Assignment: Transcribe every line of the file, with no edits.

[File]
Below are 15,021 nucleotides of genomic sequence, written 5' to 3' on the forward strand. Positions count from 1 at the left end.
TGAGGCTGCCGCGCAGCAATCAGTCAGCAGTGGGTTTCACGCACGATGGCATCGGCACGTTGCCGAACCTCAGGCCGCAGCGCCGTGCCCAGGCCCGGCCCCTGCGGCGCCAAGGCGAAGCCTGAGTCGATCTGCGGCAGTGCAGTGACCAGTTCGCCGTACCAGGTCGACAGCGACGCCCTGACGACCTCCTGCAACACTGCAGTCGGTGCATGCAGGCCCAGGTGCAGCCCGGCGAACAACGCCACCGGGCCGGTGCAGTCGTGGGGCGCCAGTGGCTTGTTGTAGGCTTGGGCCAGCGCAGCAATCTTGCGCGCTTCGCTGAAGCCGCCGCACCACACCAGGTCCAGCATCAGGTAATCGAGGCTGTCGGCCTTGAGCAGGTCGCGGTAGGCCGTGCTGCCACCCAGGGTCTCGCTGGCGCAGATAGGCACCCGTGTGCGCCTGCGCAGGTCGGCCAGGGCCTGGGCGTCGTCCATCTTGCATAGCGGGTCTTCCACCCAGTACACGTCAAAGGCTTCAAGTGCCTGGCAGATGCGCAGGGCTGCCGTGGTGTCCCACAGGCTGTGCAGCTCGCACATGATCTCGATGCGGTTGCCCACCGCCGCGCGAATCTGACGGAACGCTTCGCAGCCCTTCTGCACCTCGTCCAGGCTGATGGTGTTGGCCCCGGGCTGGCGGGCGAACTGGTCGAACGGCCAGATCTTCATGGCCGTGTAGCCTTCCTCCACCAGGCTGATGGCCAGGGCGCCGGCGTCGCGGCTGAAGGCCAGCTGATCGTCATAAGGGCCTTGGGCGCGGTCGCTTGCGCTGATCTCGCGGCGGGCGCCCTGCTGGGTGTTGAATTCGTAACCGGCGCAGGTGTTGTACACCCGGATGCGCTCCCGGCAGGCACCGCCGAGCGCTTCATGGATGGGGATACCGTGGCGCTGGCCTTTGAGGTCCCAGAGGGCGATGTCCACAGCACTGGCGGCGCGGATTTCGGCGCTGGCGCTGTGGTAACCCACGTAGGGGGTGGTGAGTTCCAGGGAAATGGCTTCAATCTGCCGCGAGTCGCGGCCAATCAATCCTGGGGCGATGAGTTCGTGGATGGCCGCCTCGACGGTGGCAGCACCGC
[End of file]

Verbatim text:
Below are 15,021 nucleotides of genomic sequence, written 5' to 3' on the forward strand. Positions count from 1 at the left end.
TGAGGCTGCCGCGCAGCAATCAGTCAGCAGTGGGTTTCACGCACGATGGCATCGGCACGTTGCCGAACCTCAGGCCGCAGCGCCGTGCCCAGGCCCGGCCCCTGCGGCGCCAAGGCGAAGCCTGAGTCGATCTGCGGCAGTGCAGTGACCAGTTCGCCGTACCAGGTCGACAGCGACGCCCTGACGACCTCCTGCAACACTGCAGTCGGTGCATGCAGGCCCAGGTGCAGCCCGGCGAACAACGCCACCGGGCCGGTGCAGTCGTGGGGCGCCAGTGGCTTGTTGTAGGCTTGGGCCAGCGCAGCAATCTTGCGCGCTTCGCTGAAGCCGCCGCACCACACCAGGTCCAGCATCAGGTAATCGAGGCTGTCGGCCTTGAGCAGGTCGCGGTAGGCCGTGCTGCCACCCAGGGTCTCGCTGGCGCAGATAGGCACCCGTGTGCGCCTGCGCAGGTCGGCCAGGGCCTGGGCGTCGTCCATCTTGCATAGCGGGTCTTCCACCCAGTACACGTCAAAGGCTTCAAGTGCCTGGCAGATGCGCAGGGCTGCCGTGGTGTCCCACAGGCTGTGCAGCTCGCACATGATCTCGATGCGGTTGCCCACCGCCGCGCGAATCTGACGGAACGCTTCGCAGCCCTTCTGCACCTCGTCCAGGCTGATGGTGTTGGCCCCGGGCTGGCGGGCGAACTGGTCGAACGGCCAGATCTTCATGGCCGTGTAGCCTTCCTCCACCAGGCTGATGGCCAGGGCGCCGGCGTCGCGGCTGAAGGCCAGCTGATCGTCATAAGGGCCTTGGGCGCGGTCGCTTGCGCTGATCTCGCGGCGGGCGCCCTGCTGGGTGTTGAATTCGTAACCGGCGCAGGTGTTGTACACCCGGATGCGCTCCCGGCAGGCACCGCCGAGCGCTTCATGGATGGGGATACCGTGGCGCTGGCCTTTGAGGTCCCAGAGGGCGATGTCCACAGCACTGGCGGCGCGGATTTCGGCGCTGGCGCTGTGGTAACCCACGTAGGGGGTGGTGAGTTCCAGGGAAATGGCTTCAATCTGCCGCGAGTCGCGGCCAATCAATCCTGGGGCGATGAGTTCGTGGATGGCCGCCTCGACGGTGGCAGCACCGC